Originally Posted by toofast68
Well I took your advice and purchased a set of these Mirage Speakers for my surround...
This was a post that was not getting any love in this forum, then I found your post.
Ok, so I have a relatively difficult setup based on keeping my marriage for surround speakers.
I REALLY wanted 7.1 and was going to move my couch out a bit to accommodate, but my wife is fighting me, so I am back to the couch against the back wall as in this pick.
Even 5.1 is a bit rough due to the lack of a wall on the "right" side.
HOWEVER, I came across the whole dipole/bipole setup...meaning it looks like I can place on the back wall or side wall (the one side wall will be small where the pole is) and still get a great sound, even perhaps better than my 7.1 dream.
I found these...and although not "matched" to my FCL, I really only need these for effects not music.
So here I go, are these worth considering? And will my room benefit from these? Or am I just chasing a dream?
Hopefully I did the right thing...If you think my room setup will not work with these speakers, please let me know so I can cancel my order.
Thanks in advance!
Rear surrounds don't have to be a perfect match to the front speakers in order to sound like they match thanks to most receivers having auto-calibration. Though I do recommend a somewhat similar tweeter materiel (even midrange driver material) where possible for the best chance at a "blend" for a mismatch speaker set from the front to the rear. Like, if the front speakers have metal-based horns or domes, then the Mirage speakers should do pretty well in matching up. If the fronts are more fabric/silk based domes, you may notice a more "metallic" timbre to the Mirage speakers vs the front. Poly-based domes will tend to be smoother, less "dry" and aren't really a good match for metal tweeters at all (which is why I had to go with something unusual to match up my DV series BIC front speakers).
In this room, having omnipolar speakers should sound just fine and there is no need for 7.1 unless your distance from the surrounding walls is much, much further. Since you are placing these so close to the listening position, there should be enough loudness. I am more concerned with the uneven shape of the room (the wide open left side) messing with your acoustics.
It might be a good idea to place reflection/acoustic absorbing panels on the wall to the far left (there are decorative models available that you can have pictures on so that it blends with the 'look' of the room).
Getting great sound in this room isn't impossible, just difficult and may require a bit of trial and error, along with constantly re-running your A/V receiver's auto calibration.
I figure the rear wall behind the couch is "optional" but putting an acoustic absorber there will also help improve the quality of the sound from the "front" speakers. I drew lines to indicate where I expect reflections to cause the most problems for your listening position. That kitchen is going to seriously be an audible echo chamber. I wouldn't normally recommend the acoustic panels, but I definitely think your room will benefit from them based on what will certainly be noticable delayed reflections from the front speakers echoing back to your listening position (which is really bad and will mix with the surround speaker's intended ambience in the original sound mix).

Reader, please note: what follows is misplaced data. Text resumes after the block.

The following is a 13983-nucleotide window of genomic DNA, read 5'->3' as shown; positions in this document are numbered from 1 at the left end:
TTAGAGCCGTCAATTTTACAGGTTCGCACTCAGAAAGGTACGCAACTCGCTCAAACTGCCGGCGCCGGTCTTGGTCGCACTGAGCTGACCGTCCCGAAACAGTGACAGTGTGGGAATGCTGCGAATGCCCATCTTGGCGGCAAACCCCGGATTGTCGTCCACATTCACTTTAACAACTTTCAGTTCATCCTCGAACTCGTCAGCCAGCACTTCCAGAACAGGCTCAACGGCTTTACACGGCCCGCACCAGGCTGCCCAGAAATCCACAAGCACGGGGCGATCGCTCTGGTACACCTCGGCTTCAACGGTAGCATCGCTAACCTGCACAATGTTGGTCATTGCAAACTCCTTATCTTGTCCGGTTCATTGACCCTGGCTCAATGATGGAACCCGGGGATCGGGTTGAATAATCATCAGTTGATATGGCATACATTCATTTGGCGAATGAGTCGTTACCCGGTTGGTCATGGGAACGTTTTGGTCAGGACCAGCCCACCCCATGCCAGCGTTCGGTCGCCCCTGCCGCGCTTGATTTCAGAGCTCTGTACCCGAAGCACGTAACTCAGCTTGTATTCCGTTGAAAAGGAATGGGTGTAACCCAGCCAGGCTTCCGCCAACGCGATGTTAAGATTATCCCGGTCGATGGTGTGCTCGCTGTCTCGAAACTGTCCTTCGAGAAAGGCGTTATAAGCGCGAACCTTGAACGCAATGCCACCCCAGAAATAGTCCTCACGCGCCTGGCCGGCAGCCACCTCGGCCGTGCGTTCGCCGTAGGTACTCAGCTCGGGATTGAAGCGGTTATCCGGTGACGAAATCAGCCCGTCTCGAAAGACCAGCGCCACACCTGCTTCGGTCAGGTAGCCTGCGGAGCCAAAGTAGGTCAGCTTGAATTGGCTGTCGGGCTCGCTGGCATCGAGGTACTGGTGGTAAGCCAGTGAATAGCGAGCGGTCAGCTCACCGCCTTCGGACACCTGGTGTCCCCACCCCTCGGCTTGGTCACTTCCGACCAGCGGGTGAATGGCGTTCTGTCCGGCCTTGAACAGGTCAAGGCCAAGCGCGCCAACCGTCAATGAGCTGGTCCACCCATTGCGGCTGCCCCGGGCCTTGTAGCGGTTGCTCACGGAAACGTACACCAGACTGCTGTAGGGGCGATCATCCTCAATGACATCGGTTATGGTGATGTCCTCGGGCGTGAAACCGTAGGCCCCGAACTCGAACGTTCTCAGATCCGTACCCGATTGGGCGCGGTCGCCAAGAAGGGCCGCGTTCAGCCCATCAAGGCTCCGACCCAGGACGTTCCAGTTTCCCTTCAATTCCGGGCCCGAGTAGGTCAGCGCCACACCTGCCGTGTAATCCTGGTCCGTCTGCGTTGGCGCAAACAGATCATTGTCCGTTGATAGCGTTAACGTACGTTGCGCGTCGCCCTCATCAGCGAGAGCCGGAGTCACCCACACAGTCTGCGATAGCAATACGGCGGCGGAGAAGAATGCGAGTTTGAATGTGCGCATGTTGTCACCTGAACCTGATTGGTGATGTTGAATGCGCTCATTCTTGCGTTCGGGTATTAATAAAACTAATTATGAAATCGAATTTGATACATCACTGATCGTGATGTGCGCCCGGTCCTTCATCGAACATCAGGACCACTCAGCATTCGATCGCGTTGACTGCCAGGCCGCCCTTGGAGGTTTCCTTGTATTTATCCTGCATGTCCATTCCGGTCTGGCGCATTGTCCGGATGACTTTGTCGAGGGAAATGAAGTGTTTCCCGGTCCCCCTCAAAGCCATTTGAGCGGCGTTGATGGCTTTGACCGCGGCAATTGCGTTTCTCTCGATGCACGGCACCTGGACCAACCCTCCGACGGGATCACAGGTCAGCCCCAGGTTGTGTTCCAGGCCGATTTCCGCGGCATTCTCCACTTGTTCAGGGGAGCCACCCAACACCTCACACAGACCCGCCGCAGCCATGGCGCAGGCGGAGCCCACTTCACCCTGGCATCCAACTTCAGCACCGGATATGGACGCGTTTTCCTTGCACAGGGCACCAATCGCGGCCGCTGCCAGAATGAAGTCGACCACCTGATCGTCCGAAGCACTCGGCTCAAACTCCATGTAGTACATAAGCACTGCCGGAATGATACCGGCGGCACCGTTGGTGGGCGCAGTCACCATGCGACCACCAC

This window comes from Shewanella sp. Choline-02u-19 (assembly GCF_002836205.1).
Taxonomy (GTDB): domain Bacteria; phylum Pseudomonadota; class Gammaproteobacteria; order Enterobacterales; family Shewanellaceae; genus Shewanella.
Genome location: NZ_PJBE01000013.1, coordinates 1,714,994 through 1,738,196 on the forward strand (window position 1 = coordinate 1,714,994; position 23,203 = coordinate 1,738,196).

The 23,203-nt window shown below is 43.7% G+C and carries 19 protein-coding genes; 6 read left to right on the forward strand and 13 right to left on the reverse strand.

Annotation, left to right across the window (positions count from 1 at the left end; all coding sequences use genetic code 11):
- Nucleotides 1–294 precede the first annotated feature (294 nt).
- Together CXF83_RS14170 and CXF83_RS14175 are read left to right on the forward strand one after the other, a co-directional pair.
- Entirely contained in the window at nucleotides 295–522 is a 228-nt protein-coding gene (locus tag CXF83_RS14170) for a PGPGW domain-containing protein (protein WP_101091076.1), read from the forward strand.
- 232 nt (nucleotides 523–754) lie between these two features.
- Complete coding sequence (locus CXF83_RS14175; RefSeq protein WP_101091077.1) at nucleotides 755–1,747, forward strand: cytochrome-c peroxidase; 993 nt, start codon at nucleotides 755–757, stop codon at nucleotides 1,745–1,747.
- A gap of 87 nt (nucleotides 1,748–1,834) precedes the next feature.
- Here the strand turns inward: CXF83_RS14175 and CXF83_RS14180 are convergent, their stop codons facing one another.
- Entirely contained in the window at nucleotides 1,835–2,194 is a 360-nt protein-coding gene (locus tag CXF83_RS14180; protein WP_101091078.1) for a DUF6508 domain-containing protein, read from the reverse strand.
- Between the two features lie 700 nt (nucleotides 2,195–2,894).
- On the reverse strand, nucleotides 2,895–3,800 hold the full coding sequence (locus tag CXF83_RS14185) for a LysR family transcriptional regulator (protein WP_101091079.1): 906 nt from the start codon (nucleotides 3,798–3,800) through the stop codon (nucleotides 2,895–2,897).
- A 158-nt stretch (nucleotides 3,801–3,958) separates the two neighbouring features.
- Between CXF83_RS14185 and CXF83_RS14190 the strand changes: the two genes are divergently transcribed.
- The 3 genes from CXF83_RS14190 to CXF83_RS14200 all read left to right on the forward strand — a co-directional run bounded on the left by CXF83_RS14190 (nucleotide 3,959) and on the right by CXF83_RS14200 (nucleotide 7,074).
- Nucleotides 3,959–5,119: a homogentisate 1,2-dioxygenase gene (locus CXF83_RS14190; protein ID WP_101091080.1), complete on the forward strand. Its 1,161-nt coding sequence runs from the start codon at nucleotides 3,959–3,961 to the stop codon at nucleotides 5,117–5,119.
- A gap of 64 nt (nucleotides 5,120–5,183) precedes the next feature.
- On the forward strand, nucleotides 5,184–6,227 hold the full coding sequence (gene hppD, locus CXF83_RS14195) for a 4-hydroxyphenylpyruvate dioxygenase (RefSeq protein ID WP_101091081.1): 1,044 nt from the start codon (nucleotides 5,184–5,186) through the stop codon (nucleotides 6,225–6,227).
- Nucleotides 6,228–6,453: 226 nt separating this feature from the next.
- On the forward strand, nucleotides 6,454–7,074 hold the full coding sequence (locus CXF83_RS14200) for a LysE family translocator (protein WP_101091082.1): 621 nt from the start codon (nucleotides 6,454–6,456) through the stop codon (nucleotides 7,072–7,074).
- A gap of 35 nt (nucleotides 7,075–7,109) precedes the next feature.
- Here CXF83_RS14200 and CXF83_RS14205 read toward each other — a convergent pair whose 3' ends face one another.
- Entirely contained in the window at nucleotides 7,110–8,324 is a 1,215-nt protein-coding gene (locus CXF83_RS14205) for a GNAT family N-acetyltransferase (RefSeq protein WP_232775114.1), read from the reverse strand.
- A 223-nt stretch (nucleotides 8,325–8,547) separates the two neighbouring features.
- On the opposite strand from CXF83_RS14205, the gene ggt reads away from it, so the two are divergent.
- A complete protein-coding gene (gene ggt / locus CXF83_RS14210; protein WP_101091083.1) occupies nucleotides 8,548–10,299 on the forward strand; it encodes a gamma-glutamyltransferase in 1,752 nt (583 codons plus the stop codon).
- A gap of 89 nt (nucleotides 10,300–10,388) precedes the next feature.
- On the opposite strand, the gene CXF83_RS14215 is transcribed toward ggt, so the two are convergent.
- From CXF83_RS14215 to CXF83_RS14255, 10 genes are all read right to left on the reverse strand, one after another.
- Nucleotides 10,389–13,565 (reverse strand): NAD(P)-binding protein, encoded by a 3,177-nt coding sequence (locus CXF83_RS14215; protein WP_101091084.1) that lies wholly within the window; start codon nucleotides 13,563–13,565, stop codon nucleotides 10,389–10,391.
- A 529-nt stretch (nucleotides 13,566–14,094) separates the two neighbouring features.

The far wall on the left side next to the pool table should have as many panels as possible from the bar to the end of the wall to diffuse the sound from the kitchen. Possibly some panels also on the front wall on the left near the pool table as well. It *MIGHT* be possible to diffuse that kitchen sound with a few well placed acoustic panels in the kitchen on at least two of the reflection points I outlined. Looks like the kitchen TV spot is already taken by the TV, so there are only two major reflection points left in the kitchen. The "best" place to put the panels for the left side of the room is likely going to be around the walls at the pool table section.
On the right side of the room, you only need acoustic panels on 1 wall to stop that area of the room from becoming echo chamber #2. I think when you look at my lines on your diagram the issue I'm pointing out will become clear.
The impact these panels will have on your sound will be night and day. This will be no small improvement. It will be a very big one. Bigger than even a change in speaker class/price. Let me put it this way. The increase in sound quality that properly placed acoustic panels will make in your room will be so significant, that you couldn't equal the quality increase even if you bought the best speakers at any price. THAT is how much the acoustic treatments will improve the sound.
If you don't have carpeting in this room, then you are going to have another acoustic issue to resolve. The rear wall will then need the absorbing panel and you will want to utilize a throw rug out between your couch and the front speakers to try and soften up those harsh reflections. The wall panels will help deaden the wall reflections.
For best results, this room is going to need acoustic panels. There are panels that are quite room-friendly and you can even get your wifey in on what they will look like (your own pictures and art).
Here is a site that is advertised on this very forum:http://www.acoustimac.com/index.php/...rt-panels.html
Their custom prints seem a bit pricey but they are some of the best I've seen. There are other less expensive choices on their site for the pre-fab type designs and they still have some nice looking prints.